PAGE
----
It isn’t really stretching the point to say that Edward Snowden did much the same thing, only a bit neater (and honestly, it makes me think the name is fake.  It is almost too perfect).   The apparatus that this amorphous war has created has been brought to light.  I think most people suspected it, but the depth is stunning.  And perhaps the most surprising part is that everything that is done is legal.  Laws were passed by elected officials that allow for the government, which has also arrogated unto itself the right to assassinate American citizens and throw people in jail for indefinite periods without a trial, can mine nearly everything you do online and on the phone.

This is raw power, and it is scary.  The thing is, there can be arguments for why the government needs this, or why it is absolutely necessary for national security.   The problem is that we never had them (and I am a little worried that now the argument is going to be more about whether Snowden is a traitor or a hero than what he helped expose).   This is poison to a country that fashions itself as a democracy and an experiment in self-governance, as Charlie Pierce would put it.

So these are the things we can now discuss, now that they have been brought kicking and screaming into the sunlight.  Should the government be able to monitor your online and telephonic presence to any extent?  If yes, how much?  Does merely drawing connections between who is calling whom without actually listening in really invade your privacy?  Who gets to decide this?  The President? (not just this one, but any.  For Dems- of whom I am one- who think it is OK because of Obama, imagine that Scotty Walker somehow becomes the next President.)

More than that, at least in my opinion, is the question of worth.  The biggest elephant in the room, that no one would touch with a ten-foot pole, and other cliches of the type that we’ve been using for 12 years to avoid the real issue, is that guaranteed safety is at best illusory and at worst an invitation to live in North Korea, only without the dumpy charisma of Dear Leader Jr.   What we have done is upended our country, and our idea of privacy, due to a major and horrifying terrorist attack.  This was completely understandable, but terrorism is also a rare thing, and something that happens, and is, at the end, not 100% avoidable.  People will always want to hurt others, and unless we want to live in a police state, one who is constantly sending troops and robots around the world to do our bidding, it won’t ever be completely solved.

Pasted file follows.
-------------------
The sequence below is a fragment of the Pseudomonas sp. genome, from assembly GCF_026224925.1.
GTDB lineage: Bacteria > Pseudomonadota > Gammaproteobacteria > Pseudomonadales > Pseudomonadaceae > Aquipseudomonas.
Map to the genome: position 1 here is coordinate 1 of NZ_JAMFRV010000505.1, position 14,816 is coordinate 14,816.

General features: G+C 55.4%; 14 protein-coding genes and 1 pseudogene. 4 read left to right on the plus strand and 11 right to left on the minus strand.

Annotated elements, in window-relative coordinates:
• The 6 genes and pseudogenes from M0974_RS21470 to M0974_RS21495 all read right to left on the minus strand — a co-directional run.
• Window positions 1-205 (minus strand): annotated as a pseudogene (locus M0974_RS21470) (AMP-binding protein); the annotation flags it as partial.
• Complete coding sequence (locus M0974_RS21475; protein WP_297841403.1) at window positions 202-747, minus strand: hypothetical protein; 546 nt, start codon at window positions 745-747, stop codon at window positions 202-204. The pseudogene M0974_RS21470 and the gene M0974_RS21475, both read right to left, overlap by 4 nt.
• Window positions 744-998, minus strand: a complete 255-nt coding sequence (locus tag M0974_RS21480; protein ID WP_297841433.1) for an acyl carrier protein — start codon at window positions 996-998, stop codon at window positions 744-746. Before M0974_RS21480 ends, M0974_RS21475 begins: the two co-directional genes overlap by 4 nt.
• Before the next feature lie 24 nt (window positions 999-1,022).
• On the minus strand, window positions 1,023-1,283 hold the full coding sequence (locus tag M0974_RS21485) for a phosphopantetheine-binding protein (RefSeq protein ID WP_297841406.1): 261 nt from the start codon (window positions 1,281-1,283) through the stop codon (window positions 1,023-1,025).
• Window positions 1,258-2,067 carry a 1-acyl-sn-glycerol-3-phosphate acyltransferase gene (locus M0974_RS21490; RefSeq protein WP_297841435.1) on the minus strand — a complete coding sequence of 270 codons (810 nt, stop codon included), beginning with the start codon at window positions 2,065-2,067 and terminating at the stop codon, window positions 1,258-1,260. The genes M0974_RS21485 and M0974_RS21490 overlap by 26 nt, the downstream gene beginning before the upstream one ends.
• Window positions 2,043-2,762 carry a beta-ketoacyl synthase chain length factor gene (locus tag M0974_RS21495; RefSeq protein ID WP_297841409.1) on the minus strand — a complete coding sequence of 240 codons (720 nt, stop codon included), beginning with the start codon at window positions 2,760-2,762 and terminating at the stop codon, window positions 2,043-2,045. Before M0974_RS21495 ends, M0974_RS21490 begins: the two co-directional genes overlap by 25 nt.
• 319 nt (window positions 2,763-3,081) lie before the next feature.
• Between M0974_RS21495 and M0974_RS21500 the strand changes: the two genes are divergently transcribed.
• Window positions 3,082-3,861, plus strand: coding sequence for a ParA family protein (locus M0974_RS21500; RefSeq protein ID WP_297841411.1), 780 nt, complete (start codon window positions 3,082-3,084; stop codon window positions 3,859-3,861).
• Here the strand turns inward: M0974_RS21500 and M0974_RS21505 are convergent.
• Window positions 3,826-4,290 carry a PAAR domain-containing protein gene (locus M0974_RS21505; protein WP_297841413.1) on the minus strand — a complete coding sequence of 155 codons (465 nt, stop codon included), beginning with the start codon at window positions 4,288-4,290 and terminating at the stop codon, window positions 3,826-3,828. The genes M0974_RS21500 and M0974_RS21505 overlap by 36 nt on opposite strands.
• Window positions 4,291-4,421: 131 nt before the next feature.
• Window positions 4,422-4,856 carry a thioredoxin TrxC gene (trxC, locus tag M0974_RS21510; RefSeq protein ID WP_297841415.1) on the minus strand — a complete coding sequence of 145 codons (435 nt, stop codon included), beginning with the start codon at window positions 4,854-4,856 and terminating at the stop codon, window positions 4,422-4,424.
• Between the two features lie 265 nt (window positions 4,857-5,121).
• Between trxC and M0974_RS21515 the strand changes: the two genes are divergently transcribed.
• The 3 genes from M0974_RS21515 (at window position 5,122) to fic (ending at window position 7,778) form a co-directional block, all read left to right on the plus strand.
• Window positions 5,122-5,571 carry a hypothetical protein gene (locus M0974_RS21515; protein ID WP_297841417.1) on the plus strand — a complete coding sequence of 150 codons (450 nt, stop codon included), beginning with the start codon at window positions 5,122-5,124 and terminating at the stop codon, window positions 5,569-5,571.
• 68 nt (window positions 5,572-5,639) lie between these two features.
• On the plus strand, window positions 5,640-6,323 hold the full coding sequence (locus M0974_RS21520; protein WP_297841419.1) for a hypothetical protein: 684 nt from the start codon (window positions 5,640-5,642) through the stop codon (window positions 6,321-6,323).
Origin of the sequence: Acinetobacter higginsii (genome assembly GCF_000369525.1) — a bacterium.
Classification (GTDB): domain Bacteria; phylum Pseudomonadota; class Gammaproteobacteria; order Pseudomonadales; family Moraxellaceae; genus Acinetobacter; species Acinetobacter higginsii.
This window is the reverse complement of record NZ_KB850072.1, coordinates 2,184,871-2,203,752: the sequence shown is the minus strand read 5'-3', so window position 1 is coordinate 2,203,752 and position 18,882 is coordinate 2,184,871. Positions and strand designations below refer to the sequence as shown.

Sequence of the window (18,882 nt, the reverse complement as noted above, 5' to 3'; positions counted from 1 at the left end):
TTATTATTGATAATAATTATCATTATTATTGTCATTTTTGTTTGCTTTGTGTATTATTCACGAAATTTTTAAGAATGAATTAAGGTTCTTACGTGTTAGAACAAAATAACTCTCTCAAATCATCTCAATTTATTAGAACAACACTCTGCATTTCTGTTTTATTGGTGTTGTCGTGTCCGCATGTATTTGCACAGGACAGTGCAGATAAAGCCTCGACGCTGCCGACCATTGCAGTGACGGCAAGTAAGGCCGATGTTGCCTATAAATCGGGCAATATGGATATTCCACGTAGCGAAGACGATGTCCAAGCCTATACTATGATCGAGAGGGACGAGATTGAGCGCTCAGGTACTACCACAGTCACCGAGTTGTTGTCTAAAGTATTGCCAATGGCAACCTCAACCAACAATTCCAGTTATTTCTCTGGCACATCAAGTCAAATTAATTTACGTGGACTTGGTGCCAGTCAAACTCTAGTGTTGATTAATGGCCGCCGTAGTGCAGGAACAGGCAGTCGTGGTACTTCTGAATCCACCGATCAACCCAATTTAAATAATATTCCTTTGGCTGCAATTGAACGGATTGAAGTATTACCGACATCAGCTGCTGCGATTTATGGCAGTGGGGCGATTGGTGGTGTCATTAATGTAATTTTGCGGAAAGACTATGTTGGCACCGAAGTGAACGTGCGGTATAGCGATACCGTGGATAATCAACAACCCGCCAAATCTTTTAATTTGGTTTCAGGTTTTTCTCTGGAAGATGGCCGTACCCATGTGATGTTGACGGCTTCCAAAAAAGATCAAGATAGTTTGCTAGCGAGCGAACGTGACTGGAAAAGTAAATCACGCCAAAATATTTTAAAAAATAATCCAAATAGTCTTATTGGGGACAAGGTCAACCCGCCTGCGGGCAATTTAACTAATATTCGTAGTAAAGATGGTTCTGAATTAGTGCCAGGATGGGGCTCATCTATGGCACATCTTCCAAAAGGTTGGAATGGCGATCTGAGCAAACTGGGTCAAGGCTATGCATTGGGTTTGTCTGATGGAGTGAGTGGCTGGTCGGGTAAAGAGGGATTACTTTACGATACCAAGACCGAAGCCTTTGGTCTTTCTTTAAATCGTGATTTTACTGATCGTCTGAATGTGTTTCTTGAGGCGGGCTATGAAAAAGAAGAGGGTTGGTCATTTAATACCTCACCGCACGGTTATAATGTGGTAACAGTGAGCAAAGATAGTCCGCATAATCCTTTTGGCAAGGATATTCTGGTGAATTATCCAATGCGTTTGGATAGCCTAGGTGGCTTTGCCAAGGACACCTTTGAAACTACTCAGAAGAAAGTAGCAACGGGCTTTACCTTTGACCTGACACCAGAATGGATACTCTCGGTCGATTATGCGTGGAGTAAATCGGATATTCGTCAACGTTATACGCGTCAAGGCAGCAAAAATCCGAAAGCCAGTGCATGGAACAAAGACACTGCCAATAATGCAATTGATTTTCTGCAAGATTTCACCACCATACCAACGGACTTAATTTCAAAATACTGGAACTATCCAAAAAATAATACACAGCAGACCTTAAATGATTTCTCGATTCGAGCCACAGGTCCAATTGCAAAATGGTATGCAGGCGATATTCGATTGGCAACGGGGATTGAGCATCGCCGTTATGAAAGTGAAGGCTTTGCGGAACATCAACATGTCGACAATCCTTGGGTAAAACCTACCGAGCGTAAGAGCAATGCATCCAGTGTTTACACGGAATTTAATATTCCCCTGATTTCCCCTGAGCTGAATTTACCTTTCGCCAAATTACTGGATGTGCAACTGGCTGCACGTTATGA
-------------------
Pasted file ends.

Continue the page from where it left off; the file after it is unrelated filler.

The problem is we weren’t really asked.  We were taken advantage of due to our fright, and our apathy.  This was partly the product of a strange confluence: this scarring, shattering, atavistic attack was roughly coincidental with the rise of social media and the death of public reticence.   We all have given up a lot of privacy.   Hell, right now, I am imagining there are people who want to know what I am thinking about this, and hoping that my picture reveals a “mysterious charm, like Batman”.   The government in a large way is merely taking what we have given.

But now they have to ask.  Now, thanks to Snowden, every elected official will have to take a stand on what they think of this (assuming the media does their job, and that is a big assumption).   We can finally talk about what has been done in our name, for us, to us.   A country of the people and by the people can’t have it any other way.  So it is messy and horrible and a stinking bloody peak into the world right under our fragile skin, but this was a secret that needed spilling.   America’s great sin over the past decade has been to not talk about this new kind of war.   If we don’t, one day the satire of Catch-22 is going to seem like a gentle look at a softer past.